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Programs on critical global issues will be presented by the Buffalo Council on World Affairs from 5:30 to 7 p.m. Wednesdays, starting today and continuing through March 17. All sessions will be held in the Rich Renaissance Center, Niagara and West Ferry streets.

The program is free for members of the council; $10 for non-members.

The Great Decisions series will open with a discussion of U.S. foreign policy in the information age. Thomas Jacobson, chairman of the communications department at the University at Buffalo and an expert in international communications, will speak.

The other programs are:

Feb. 3: The International Monetary Fund's role in solving global financial crises will be taken up by Luis Clay, vice president-group liaison for Marine Midland Bank. He heads the development of business referrals between the HSBC banking group in the United States and 79 offices abroad.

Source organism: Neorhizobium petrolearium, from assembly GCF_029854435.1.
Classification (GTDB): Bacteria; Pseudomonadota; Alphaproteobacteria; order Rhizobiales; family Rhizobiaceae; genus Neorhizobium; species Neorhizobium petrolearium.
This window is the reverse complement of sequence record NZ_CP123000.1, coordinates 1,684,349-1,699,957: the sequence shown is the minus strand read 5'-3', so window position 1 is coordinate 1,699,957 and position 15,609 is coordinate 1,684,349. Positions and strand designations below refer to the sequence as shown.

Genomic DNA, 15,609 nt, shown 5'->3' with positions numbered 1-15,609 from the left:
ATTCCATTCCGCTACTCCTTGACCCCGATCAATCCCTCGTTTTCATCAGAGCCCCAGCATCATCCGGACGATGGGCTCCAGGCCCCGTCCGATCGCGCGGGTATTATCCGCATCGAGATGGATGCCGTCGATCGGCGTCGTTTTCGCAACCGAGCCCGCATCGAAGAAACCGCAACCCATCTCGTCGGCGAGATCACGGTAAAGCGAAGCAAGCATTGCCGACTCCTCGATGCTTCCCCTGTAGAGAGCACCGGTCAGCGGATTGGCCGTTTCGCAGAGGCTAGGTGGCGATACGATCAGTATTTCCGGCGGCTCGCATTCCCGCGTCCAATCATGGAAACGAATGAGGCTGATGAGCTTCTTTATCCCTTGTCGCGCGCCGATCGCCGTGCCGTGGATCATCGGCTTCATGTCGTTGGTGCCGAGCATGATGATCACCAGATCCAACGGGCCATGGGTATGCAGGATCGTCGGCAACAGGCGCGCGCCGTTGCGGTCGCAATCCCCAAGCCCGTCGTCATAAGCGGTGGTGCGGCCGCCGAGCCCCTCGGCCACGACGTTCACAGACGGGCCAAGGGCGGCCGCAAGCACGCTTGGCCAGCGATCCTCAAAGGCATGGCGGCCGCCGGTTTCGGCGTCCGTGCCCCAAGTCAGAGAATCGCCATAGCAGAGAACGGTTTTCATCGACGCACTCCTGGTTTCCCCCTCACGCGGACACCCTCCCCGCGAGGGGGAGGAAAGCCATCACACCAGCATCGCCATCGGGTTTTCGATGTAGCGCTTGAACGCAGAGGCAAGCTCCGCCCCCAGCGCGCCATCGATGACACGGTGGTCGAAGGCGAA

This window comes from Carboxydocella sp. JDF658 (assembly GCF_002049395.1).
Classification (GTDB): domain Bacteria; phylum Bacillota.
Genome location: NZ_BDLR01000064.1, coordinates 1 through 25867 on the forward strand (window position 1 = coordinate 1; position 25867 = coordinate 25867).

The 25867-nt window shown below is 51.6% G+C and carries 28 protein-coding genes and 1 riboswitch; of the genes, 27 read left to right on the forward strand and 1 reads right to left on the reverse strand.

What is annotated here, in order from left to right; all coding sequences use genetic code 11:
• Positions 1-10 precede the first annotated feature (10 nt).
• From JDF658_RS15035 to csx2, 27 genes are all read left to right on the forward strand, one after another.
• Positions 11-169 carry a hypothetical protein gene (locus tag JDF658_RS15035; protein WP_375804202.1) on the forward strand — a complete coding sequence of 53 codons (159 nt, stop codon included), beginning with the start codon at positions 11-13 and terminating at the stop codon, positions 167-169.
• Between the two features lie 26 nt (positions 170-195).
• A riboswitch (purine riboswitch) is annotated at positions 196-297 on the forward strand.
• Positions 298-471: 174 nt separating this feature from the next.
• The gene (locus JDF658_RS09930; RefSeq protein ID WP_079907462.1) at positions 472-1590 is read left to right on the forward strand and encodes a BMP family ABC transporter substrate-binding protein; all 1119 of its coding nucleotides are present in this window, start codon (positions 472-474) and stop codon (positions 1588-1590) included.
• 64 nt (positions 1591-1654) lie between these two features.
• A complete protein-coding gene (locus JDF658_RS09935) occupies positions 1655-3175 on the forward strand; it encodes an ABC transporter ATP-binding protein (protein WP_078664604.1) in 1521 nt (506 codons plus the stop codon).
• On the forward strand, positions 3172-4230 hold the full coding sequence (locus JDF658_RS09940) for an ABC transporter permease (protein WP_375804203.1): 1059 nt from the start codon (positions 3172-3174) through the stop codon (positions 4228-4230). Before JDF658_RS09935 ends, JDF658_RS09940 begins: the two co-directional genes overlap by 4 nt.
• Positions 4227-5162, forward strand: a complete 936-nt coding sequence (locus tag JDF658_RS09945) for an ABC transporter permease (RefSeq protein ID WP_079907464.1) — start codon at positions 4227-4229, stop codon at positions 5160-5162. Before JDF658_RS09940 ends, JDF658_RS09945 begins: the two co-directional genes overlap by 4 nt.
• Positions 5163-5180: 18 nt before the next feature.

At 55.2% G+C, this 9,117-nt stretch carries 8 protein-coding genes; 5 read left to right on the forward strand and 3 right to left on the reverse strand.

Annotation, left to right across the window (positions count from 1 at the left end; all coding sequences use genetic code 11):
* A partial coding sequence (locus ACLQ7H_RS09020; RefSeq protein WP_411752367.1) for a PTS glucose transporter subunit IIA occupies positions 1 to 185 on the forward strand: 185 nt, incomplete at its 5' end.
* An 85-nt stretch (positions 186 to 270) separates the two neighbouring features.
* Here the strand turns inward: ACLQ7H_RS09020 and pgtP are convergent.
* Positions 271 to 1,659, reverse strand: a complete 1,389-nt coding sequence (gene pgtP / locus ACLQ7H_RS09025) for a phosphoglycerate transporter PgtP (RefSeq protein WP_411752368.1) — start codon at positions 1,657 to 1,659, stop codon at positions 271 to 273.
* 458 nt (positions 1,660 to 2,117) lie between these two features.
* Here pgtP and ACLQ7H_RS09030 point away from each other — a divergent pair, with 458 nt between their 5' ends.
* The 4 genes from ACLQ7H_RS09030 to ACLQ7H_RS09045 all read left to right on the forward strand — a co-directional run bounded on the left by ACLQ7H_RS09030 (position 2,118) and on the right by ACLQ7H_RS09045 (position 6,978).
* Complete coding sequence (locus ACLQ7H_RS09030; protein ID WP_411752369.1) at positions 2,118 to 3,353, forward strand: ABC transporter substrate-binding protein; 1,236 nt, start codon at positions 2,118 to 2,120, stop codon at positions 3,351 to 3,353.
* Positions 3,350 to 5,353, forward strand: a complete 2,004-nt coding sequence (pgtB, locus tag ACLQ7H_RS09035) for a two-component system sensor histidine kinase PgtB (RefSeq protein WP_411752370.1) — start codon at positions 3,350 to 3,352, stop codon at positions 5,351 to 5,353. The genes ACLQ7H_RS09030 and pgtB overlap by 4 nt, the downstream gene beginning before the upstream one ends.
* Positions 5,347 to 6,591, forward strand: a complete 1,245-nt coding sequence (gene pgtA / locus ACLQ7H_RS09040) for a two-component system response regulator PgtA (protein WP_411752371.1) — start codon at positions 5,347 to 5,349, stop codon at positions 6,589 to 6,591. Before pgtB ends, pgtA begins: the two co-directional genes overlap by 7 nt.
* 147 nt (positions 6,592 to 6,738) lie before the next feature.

Feb. 10: Jesse Poon of the UB Geography Department, who specializes in Southeast Asian international trade, will focus on Japan's trade status. His presentation will follow the Council on World Affairs' annual winter social, featuring chocolate desserts from around the world.

Feb. 17: Weapons of mass destruction will be explored by Jerry Slater of the UB Political Science Department, who has written extensively on American foreign policy and nuclear proliferation.

Feb. 24: Timothy Blauvelt of the UB Political Science Department will talk about the Caspian Basin and Iran, "the Central Asia pressure cooker."

March 3: The difficulty of enlarging NATO will be addressed by a speaker to be named.

March 10: A broad view of Latin America will be offered by Renee Delapedraja of the Canisius College History Department. He is a native of Cuba who has written several books about the region.

March 17: Dr. Claude E. Welch Jr. of the UB Political Science Department will discuss the U.S. role in the United Nations. His 1995 book on human rights in Africa has been recognized as one of the best works on Africa published in English that year, and as one of the year's outstanding academic books.

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